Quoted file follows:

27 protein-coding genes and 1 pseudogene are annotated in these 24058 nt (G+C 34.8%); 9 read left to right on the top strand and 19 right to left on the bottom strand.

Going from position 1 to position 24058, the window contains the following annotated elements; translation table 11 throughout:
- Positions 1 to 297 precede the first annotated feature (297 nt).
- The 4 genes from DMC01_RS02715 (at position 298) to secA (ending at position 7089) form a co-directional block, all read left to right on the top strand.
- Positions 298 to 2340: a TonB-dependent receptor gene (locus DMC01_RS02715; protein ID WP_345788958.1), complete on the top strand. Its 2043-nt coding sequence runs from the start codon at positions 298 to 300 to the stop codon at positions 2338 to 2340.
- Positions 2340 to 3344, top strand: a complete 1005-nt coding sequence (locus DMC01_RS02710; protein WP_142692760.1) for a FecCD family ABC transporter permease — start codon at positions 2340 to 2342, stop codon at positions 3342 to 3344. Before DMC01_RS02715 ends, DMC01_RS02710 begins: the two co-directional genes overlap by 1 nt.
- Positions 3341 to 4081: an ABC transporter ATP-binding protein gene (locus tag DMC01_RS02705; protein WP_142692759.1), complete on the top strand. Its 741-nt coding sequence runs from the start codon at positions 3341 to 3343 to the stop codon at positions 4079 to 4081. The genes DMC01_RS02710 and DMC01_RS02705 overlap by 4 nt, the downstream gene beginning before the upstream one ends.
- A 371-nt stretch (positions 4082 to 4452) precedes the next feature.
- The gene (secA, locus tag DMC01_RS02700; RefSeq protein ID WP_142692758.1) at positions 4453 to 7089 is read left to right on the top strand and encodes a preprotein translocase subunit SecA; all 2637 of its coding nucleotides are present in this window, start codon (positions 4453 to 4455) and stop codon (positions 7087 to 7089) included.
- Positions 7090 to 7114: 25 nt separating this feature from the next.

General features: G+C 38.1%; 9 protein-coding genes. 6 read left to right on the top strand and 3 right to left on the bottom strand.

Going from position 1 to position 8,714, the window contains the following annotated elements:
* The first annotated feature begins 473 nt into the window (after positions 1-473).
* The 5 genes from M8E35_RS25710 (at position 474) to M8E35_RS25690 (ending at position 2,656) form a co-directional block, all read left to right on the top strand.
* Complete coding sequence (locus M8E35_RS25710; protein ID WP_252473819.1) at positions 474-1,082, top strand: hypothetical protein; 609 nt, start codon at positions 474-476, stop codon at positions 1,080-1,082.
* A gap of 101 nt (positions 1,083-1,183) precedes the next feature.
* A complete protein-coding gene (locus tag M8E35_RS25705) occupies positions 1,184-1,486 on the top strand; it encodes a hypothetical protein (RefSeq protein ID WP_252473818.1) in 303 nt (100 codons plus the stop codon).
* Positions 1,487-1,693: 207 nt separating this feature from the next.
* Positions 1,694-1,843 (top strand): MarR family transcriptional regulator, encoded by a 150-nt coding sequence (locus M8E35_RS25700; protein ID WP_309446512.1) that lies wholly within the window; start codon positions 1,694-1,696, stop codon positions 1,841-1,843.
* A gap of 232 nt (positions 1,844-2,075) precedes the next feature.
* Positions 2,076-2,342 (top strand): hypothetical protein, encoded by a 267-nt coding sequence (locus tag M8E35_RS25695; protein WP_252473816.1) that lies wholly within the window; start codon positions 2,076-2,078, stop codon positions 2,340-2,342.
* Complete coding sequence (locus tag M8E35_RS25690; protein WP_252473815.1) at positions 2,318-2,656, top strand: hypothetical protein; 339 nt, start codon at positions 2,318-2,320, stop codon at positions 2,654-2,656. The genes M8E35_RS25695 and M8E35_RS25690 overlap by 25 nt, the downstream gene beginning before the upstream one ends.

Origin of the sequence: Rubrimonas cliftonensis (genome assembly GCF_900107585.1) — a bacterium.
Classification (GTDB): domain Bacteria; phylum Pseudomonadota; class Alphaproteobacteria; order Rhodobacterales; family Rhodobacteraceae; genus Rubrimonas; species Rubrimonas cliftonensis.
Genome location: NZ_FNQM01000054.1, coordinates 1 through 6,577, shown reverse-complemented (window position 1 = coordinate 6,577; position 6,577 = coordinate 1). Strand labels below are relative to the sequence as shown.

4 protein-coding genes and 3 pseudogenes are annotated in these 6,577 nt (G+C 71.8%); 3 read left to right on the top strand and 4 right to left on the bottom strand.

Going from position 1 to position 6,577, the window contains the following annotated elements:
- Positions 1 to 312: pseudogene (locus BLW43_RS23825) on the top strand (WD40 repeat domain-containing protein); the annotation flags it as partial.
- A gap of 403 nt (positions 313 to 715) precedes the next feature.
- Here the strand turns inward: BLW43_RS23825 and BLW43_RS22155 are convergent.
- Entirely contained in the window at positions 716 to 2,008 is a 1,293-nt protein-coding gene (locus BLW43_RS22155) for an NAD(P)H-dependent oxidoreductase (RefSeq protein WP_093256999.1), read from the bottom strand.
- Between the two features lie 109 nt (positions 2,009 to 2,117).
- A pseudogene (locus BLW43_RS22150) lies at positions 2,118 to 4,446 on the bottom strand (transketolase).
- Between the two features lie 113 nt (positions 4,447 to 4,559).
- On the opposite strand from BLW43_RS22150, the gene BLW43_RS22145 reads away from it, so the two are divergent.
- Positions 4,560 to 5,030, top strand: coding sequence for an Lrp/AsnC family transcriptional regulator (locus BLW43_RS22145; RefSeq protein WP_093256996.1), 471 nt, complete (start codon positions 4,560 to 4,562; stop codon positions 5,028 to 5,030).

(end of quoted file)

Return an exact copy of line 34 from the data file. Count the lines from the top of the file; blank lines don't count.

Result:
- Between the two features lie 113 nt (positions 4,447 to 4,559).